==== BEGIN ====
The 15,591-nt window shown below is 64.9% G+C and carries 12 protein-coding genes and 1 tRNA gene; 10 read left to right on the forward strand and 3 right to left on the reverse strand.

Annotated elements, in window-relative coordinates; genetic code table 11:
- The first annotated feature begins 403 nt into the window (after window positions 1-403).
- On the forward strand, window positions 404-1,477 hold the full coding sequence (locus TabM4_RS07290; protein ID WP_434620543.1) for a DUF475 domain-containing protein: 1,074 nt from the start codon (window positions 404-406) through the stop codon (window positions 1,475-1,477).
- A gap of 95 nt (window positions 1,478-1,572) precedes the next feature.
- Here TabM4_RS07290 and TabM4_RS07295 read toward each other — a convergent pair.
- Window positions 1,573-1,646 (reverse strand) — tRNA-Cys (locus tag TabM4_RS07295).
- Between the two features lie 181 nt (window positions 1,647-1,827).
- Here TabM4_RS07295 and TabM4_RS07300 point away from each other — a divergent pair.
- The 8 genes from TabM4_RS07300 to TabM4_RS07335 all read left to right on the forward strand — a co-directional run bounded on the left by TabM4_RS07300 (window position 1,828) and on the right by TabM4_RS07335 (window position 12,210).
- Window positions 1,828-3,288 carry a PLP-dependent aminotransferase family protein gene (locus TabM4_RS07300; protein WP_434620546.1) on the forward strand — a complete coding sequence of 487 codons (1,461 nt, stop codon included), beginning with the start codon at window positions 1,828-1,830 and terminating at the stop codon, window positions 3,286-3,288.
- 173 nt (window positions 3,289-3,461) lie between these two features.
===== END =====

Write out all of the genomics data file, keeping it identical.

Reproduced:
The 15,591-nt window shown below is 64.9% G+C and carries 12 protein-coding genes and 1 tRNA gene; 10 read left to right on the forward strand and 3 right to left on the reverse strand.

Annotated elements, in window-relative coordinates; genetic code table 11:
- The first annotated feature begins 403 nt into the window (after window positions 1-403).
- On the forward strand, window positions 404-1,477 hold the full coding sequence (locus TabM4_RS07290; protein ID WP_434620543.1) for a DUF475 domain-containing protein: 1,074 nt from the start codon (window positions 404-406) through the stop codon (window positions 1,475-1,477).
- A gap of 95 nt (window positions 1,478-1,572) precedes the next feature.
- Here TabM4_RS07290 and TabM4_RS07295 read toward each other — a convergent pair.
- Window positions 1,573-1,646 (reverse strand) — tRNA-Cys (locus tag TabM4_RS07295).
- Between the two features lie 181 nt (window positions 1,647-1,827).
- Here TabM4_RS07295 and TabM4_RS07300 point away from each other — a divergent pair.
- The 8 genes from TabM4_RS07300 to TabM4_RS07335 all read left to right on the forward strand — a co-directional run bounded on the left by TabM4_RS07300 (window position 1,828) and on the right by TabM4_RS07335 (window position 12,210).
- Window positions 1,828-3,288 carry a PLP-dependent aminotransferase family protein gene (locus TabM4_RS07300; protein WP_434620546.1) on the forward strand — a complete coding sequence of 487 codons (1,461 nt, stop codon included), beginning with the start codon at window positions 1,828-1,830 and terminating at the stop codon, window positions 3,286-3,288.
- 173 nt (window positions 3,289-3,461) lie between these two features.